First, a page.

Follow by Email

Thursday, September 29, 2011

Northern Iowa

Our trip across Nebraska and into Iowa was somewhat uneventful … somewhat … but not entirely.  Take for instance the Pilot that wasn’t.  There were many advertising banners and billboards along the way advertising a Pilot truck stop …  turns out they sold Pilot gas but were not a Pilot.  Therefore, no discount! …  slick advertising … but we won’t be back!  Did I mention that there are two seasons in Nebraska … winter and road construction?  Both Lincoln and Omaha were loaded with construction delays, narrow roads, and “J” rails (the 102 inch RV does not like “J” rails!

We passed over the great river (Missouri/Mississippi) and entered the twilight zone. …  You’re not from around here are ya, boy?  The folks on this side of the river try to be friendly … they really do.  They saw what friendliness looked like (picked it up from a cousin on the other side of the river), but just can’t quite manage it.  Now don’t get me wrong …  we visited Nebraska, South Dakota, Montana, Idaho, Washington, and Oregon, …  the residents in those states greet each other with a “hale and hearty … good to see ya” type of greeting.  When you cross the river, the people are a bit more suspicious of that type of greeting… maybe it is because Iowa is an early caucus state and they don’t want to be mistaken for politicians … maybe they are too close to the “show me” state …  whatever it is, the folk in Iowa are a bit more restrained (they are strangely suspicious of a smile and don’t really know how to handle a guffaw).

We did meet some really friendly folk … from Texas and working at our RV park.  We give our park at Spirit Lake a 10.  It is a beautiful place with 50 amps, pull through parking, shuffle board, play ground, miniature golf, indoor swimming pool and spa, café, rec. room, ice cream, etc.  We will definitely stay here again … but we must mention that this is a membership park and we are “visiting” members (our home park is in Georgia).  In most parks on the other side of the river members and visiting members are treated equally … not so here … and just to make the point (you’re not from around here are ya … boy?), we are charged $1.00 more for pancake breakfast.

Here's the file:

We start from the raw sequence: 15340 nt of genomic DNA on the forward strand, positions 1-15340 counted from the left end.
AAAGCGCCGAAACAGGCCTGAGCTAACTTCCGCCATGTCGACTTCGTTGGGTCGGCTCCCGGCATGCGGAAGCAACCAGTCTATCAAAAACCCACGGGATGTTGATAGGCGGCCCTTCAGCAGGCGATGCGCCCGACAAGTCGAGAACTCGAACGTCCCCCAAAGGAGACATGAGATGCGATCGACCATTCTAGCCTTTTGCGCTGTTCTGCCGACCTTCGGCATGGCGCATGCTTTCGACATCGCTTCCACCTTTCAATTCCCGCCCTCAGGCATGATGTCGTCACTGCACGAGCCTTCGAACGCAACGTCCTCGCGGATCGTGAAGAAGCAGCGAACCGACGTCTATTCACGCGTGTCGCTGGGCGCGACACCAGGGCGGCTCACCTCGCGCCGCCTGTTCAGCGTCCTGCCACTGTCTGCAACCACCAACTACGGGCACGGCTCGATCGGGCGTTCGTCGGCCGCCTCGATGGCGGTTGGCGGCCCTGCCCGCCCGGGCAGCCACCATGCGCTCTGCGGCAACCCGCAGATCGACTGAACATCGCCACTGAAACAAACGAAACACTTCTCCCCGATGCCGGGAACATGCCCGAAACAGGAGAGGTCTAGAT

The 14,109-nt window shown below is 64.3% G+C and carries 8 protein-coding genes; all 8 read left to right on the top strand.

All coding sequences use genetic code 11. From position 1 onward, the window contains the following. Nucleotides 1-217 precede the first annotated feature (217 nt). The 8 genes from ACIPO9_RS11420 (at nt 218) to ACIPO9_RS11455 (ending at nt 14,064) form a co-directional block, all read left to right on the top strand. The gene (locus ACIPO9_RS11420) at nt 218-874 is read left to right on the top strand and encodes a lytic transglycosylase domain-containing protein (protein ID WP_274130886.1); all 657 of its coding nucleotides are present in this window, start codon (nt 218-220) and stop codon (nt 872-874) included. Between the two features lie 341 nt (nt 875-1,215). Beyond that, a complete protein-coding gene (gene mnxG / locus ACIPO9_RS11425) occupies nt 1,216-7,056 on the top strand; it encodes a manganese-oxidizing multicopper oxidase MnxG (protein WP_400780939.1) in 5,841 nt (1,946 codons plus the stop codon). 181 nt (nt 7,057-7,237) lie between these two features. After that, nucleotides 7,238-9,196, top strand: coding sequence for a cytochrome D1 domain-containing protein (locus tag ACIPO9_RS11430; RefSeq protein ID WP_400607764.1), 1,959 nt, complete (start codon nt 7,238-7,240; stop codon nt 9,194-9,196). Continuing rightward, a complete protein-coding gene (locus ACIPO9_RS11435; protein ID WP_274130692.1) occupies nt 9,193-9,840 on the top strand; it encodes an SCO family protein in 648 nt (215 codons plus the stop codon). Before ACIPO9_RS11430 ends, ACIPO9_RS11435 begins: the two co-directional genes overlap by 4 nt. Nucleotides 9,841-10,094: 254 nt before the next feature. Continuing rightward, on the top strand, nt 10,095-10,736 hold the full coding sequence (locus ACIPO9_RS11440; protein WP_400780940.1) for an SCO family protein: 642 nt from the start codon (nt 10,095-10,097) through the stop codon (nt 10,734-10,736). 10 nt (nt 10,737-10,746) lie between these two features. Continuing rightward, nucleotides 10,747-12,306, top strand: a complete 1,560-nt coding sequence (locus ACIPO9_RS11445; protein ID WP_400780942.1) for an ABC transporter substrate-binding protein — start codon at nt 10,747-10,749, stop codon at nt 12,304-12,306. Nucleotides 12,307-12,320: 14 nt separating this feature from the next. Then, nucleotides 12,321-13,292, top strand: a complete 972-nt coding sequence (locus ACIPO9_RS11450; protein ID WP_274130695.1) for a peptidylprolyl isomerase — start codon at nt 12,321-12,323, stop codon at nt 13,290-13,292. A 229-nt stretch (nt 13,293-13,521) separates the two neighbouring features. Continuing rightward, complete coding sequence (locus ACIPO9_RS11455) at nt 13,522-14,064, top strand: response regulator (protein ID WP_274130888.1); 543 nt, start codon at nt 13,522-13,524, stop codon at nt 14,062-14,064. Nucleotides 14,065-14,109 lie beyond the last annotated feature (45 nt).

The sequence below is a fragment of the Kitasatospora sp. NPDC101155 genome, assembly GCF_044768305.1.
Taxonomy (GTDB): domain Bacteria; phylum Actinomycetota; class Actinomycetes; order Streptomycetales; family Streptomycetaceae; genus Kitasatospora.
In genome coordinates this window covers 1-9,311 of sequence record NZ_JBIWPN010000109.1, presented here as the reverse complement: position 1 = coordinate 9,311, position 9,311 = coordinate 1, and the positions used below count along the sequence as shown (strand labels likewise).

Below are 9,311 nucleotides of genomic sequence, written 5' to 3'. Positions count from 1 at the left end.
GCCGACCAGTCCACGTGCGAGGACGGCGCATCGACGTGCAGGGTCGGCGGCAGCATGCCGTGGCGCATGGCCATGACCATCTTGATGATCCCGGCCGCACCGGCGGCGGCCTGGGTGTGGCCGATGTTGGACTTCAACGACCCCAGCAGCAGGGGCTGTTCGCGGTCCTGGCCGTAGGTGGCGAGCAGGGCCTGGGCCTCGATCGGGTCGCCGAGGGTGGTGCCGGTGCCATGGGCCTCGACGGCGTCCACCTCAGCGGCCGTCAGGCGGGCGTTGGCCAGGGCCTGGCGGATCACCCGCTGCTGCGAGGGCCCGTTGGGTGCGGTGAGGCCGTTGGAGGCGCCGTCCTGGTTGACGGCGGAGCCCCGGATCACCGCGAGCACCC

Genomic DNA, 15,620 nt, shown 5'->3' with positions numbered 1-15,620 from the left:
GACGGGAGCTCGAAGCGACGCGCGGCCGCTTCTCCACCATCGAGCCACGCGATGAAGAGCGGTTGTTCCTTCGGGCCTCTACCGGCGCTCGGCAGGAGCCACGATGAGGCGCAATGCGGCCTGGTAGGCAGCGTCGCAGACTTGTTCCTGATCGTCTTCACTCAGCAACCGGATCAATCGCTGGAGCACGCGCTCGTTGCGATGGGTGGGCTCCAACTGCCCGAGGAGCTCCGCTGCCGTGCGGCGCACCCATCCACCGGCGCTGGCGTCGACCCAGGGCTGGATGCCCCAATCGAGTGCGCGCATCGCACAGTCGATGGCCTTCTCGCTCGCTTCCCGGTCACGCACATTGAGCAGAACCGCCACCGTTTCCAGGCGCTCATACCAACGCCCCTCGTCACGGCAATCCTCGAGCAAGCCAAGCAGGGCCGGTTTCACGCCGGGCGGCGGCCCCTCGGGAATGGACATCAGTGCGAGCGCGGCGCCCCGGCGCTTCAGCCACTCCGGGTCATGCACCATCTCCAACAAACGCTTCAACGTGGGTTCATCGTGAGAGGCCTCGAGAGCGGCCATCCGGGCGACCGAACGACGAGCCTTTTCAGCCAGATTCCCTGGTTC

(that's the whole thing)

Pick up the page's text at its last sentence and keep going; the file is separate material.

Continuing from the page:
We noted that people here like their pickups and their cattle … here is a picture of a truck in the Walmart parking lot in Spencer, IA.

One of the highlights of our trip to Northern Iowa was the County Fair in Spencer, IA.  A wonderful location that rivals the LA County Fair in size and scope, the Iowa Fair is typical of the Midwest.  Lynda tasted a deep fried Twinkie (they were offering “deep fried butter, but she didn’t go there … she says next time she’s having it… “) and I indulged in the Triple Bypass Burger  ( a wonderful 1 ½ pound burger with bacon and fixins …  yum!). 

We looked in on the scarecrow judging and saw the winner of the pumpkin contest. 

We didn’t miss the animals either, viewed the winning pigs and saw one of the kid’s horse handling contests.

 One of the best things at the fair was a marvelous model railroad setup that took up a whole room and was one of the most detailed models we have ever seen!  Enjoy the pics:

There actually is not a lot to do in Spirit Lake unless you own a boat … we don’t.  But don’t fret for us … we have discovered a new “sport” … geocaching!  From Wikipedia here is a definition of geocaching:  Geocaching is an outdoor sporting activity in which the participants use a Global Positioning System (GPS) receiver or mobile device[2] and other navigational techniques to hide and seek containers, called "geocaches" or "caches", anywhere in the world.  A typical cache is a small waterproof container containing a logbook where the geocacher enters the date they found it and signs it with their established code name. Larger containers such as plastic storage containers (tupperware or similar) or ammunition boxes can also contain items for trading, usually toys or trinkets of little value. Geocaching is often described as a "game of high-tech hide and seek", sharing many aspects with benchmarking, trigpointing, orienteering, treasure-hunting, letterboxing, and waymarking.  Geocaches are currently placed in over 100 countries around the world and on all seven continents, including Antarctica.[3] After 10 years of activity there are over 1,532,000 active geocaches published on various websites. There are over 5 million geocachers worldwide.

After a slow start we have found 8 caches and a geo-bug (See picture of Lynda with this special find!)!  Again from Wikipedia:  a Travel Bug is a trackable tag that you attach to an item. This allows you to track your item on The item becomes a hitchhiker that is carried from cache to cache (or person to person) in the real world and you can follow its progress online.  We are having a great time with this new hobby and getting some exercise to boot!